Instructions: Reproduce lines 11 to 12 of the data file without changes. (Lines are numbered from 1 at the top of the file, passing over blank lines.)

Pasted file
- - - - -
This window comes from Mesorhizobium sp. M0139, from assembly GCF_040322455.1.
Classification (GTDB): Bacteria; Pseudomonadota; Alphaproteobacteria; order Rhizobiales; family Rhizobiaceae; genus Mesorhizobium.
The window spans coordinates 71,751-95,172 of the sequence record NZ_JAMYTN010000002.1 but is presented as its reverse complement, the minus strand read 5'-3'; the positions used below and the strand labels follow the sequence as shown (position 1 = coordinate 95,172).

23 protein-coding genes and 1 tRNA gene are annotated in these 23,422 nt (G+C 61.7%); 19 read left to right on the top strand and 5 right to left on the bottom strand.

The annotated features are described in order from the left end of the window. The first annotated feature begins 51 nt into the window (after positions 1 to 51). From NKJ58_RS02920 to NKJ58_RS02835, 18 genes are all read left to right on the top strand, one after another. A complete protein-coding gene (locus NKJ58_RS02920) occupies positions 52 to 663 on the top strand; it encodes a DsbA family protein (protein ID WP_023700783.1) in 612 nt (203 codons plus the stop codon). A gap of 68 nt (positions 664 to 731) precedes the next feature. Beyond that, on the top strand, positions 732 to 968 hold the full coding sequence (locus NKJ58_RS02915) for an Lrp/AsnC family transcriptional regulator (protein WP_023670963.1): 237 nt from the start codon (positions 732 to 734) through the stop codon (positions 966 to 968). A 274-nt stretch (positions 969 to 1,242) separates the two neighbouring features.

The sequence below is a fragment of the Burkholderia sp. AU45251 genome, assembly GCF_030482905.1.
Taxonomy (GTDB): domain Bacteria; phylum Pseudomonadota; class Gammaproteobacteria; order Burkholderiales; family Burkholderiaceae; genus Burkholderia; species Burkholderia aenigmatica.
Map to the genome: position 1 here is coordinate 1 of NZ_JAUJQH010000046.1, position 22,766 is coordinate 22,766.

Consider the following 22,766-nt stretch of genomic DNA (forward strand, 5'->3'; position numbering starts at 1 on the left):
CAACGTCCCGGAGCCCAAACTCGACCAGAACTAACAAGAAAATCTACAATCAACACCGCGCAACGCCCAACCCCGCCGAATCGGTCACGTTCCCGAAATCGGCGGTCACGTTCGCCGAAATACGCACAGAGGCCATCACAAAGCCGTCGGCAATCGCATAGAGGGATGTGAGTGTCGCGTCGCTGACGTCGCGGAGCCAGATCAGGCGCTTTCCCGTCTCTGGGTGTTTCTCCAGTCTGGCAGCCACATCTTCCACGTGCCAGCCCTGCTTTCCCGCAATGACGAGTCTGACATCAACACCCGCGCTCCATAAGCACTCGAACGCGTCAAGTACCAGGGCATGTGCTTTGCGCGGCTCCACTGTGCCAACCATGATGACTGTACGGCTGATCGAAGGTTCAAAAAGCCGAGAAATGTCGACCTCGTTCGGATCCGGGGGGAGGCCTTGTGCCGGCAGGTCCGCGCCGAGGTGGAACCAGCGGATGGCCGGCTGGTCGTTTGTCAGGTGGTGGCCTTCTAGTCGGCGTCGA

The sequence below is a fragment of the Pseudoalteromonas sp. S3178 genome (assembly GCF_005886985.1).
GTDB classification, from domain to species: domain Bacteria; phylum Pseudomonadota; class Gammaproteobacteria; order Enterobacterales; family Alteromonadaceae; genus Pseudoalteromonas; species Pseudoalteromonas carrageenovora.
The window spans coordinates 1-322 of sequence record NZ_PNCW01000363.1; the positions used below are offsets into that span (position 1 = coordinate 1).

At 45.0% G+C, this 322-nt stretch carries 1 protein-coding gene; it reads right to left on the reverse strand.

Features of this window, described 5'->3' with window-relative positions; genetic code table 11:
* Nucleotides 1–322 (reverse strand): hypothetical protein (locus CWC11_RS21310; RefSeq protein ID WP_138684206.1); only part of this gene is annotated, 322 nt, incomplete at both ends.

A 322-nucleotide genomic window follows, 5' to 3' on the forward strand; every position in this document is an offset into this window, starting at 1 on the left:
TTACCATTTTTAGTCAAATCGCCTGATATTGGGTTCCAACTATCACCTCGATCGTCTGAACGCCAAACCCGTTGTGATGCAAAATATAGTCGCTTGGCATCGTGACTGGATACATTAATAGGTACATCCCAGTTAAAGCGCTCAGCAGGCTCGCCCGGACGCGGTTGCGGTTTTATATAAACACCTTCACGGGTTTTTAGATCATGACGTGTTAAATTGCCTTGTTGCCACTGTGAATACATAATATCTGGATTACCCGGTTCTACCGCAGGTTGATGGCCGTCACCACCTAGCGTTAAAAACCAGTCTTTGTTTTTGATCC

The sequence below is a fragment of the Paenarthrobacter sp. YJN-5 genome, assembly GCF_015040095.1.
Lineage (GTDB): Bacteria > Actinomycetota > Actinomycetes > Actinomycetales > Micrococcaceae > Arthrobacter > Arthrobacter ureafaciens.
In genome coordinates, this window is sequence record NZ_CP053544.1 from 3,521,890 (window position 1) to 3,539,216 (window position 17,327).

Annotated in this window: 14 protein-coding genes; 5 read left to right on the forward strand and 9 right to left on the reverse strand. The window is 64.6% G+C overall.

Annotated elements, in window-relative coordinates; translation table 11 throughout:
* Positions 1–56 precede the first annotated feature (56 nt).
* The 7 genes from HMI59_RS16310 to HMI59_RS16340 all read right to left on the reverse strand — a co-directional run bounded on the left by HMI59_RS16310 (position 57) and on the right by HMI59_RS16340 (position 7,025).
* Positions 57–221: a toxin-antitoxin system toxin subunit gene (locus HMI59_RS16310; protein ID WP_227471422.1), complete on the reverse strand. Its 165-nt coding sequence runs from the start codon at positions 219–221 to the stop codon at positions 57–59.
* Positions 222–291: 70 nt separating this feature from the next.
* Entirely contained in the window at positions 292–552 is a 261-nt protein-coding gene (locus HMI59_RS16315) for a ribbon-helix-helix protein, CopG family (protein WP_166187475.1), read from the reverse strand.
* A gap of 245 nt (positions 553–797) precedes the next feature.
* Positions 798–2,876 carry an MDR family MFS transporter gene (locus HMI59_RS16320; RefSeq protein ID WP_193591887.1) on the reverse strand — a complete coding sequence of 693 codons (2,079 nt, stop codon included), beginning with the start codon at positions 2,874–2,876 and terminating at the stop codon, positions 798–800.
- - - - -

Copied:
The sequence below is a fragment of the Pseudoalteromonas sp. S3178 genome (assembly GCF_005886985.1).
GTDB classification, from domain to species: domain Bacteria; phylum Pseudomonadota; class Gammaproteobacteria; order Enterobacterales; family Alteromonadaceae; genus Pseudoalteromonas; species Pseudoalteromonas carrageenovora.